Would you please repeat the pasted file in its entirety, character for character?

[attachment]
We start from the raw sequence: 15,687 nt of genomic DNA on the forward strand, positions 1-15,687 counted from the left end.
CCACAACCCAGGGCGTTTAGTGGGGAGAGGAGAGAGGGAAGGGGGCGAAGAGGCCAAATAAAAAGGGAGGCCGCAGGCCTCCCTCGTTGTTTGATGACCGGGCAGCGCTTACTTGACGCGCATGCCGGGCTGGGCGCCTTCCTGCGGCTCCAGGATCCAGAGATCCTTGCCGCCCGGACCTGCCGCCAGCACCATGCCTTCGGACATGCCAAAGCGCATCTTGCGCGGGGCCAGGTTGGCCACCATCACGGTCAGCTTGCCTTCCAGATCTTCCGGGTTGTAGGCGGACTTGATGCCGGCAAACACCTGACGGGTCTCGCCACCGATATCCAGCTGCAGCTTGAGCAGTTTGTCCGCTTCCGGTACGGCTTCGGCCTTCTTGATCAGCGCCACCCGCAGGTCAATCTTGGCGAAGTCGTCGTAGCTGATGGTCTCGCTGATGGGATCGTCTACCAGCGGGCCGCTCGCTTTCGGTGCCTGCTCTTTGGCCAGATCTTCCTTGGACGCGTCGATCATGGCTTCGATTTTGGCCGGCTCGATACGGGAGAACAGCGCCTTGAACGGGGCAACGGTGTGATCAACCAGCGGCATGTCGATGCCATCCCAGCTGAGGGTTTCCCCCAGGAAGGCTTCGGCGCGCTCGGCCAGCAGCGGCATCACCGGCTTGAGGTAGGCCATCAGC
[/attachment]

We start from the raw sequence: 15,687 nt of genomic DNA on the forward strand, positions 1-15,687 counted from the left end.
CCACAACCCAGGGCGTTTAGTGGGGAGAGGAGAGAGGGAAGGGGGCGAAGAGGCCAAATAAAAAGGGAGGCCGCAGGCCTCCCTCGTTGTTTGATGACCGGGCAGCGCTTACTTGACGCGCATGCCGGGCTGGGCGCCTTCCTGCGGCTCCAGGATCCAGAGATCCTTGCCGCCCGGACCTGCCGCCAGCACCATGCCTTCGGACATGCCAAAGCGCATCTTGCGCGGGGCCAGGTTGGCCACCATCACGGTCAGCTTGCCTTCCAGATCTTCCGGGTTGTAGGCGGACTTGATGCCGGCAAACACCTGACGGGTCTCGCCACCGATATCCAGCTGCAGCTTGAGCAGTTTGTCCGCTTCCGGTACGGCTTCGGCCTTCTTGATCAGCGCCACCCGCAGGTCAATCTTGGCGAAGTCGTCGTAGCTGATGGTCTCGCTGATGGGATCGTCTACCAGCGGGCCGCTCGCTTTCGGTGCCTGCTCTTTGGCCAGATCTTCCTTGGACGCGTCGATCATGGCTTCGATTTTGGCCGGCTCGATACGGGAGAACAGCGCCTTGAACGGGGCAACGGTGTGATCAACCAGCGGCATGTCGATGCCATCCCAGCTGAGGGTTTCCCCCAGGAAGGCTTCGGCGCGCTCGGCCAGCAGCGGCATCACCGGCTTGAGGTAGGCCATCAGC